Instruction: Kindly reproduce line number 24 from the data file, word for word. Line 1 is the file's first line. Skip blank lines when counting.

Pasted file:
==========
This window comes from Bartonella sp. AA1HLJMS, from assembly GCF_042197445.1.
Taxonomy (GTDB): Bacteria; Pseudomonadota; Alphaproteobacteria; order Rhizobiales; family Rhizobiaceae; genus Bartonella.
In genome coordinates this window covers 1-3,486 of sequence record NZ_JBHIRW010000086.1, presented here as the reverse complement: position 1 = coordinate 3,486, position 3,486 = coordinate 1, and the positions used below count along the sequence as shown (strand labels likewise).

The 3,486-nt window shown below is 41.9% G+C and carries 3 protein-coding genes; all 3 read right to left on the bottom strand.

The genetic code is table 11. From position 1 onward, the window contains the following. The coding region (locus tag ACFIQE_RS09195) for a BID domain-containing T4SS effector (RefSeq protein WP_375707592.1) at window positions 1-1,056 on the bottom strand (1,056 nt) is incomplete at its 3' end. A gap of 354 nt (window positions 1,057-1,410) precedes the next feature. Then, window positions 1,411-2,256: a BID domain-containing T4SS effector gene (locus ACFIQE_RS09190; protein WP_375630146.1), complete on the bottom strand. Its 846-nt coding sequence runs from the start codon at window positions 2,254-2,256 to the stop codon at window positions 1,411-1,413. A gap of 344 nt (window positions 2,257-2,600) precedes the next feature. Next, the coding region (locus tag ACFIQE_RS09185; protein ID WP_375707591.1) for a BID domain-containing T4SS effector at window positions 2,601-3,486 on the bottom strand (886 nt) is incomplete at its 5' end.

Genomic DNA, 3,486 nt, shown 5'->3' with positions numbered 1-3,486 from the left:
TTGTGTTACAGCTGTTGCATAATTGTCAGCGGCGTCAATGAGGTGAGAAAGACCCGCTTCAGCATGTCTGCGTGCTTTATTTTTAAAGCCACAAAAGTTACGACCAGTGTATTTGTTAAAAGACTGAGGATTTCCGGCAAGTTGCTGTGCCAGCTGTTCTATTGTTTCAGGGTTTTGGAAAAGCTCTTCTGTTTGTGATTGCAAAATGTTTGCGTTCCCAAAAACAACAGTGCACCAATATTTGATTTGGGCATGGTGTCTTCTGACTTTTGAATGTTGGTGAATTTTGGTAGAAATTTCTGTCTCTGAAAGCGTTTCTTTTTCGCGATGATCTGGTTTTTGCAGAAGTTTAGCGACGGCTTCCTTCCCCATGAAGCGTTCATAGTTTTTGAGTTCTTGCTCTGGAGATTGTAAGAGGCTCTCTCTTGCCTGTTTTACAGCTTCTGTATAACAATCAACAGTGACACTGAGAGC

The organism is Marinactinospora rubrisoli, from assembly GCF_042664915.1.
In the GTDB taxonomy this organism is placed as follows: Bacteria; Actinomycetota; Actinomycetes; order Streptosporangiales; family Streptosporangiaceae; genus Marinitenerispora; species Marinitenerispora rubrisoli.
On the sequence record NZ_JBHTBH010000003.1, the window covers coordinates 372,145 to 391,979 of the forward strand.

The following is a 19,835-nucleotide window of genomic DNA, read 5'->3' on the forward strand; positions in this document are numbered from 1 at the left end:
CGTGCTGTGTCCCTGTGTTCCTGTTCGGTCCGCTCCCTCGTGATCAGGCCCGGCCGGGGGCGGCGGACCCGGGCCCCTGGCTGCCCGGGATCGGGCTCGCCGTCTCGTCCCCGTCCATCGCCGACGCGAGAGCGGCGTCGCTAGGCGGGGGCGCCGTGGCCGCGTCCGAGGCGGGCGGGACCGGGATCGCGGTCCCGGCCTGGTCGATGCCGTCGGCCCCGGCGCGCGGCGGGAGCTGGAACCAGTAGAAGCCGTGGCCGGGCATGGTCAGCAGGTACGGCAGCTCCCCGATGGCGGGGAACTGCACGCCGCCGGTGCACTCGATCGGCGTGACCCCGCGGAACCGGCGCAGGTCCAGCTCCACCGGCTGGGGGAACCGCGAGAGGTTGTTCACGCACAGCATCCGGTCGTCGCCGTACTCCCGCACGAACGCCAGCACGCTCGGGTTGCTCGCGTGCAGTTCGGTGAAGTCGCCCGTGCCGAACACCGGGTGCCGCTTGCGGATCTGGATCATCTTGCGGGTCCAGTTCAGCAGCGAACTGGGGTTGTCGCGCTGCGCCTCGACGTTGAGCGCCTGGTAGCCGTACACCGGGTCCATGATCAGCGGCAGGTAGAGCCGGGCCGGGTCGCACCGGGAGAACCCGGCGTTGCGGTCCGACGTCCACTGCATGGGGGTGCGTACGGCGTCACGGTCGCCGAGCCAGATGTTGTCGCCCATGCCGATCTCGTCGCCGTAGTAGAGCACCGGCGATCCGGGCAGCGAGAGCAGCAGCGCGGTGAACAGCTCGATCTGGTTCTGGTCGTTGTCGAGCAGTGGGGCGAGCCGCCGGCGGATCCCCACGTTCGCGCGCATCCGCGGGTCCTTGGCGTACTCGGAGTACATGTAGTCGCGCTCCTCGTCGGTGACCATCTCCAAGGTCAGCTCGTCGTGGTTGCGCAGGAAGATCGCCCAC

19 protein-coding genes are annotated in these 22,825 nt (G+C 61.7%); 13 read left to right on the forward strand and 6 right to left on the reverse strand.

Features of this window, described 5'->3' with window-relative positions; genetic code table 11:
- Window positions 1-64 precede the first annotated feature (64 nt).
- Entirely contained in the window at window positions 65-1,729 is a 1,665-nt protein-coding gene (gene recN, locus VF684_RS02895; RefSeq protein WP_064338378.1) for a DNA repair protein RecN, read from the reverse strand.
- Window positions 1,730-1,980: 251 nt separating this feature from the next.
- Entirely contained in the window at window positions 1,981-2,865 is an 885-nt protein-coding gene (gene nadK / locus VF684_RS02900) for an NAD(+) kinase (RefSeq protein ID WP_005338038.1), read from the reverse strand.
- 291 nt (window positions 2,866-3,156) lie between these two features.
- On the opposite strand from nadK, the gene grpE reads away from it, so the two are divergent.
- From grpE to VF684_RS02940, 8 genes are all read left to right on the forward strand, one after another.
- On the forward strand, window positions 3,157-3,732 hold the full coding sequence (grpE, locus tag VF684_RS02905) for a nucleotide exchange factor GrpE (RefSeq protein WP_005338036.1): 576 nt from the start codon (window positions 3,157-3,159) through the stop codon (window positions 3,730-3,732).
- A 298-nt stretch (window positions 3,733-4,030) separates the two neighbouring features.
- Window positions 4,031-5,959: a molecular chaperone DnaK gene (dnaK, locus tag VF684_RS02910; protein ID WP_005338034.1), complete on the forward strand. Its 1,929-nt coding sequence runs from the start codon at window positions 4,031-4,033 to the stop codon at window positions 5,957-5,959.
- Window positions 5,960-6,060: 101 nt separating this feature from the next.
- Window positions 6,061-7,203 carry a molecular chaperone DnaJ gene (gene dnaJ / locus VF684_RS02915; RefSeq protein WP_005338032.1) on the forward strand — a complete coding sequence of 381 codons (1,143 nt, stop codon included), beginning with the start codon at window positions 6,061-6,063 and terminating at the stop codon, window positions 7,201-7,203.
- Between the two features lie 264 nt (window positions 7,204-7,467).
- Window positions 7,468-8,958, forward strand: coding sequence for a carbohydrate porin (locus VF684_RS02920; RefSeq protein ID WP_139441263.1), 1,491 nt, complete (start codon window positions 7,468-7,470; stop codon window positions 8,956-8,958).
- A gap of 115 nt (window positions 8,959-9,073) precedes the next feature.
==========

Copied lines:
- Window positions 4,031-5,959: a molecular chaperone DnaK gene (dnaK, locus tag VF684_RS02910; protein ID WP_005338034.1), complete on the forward strand. Its 1,929-nt coding sequence runs from the start codon at window positions 4,031-4,033 to the stop codon at window positions 5,957-5,959.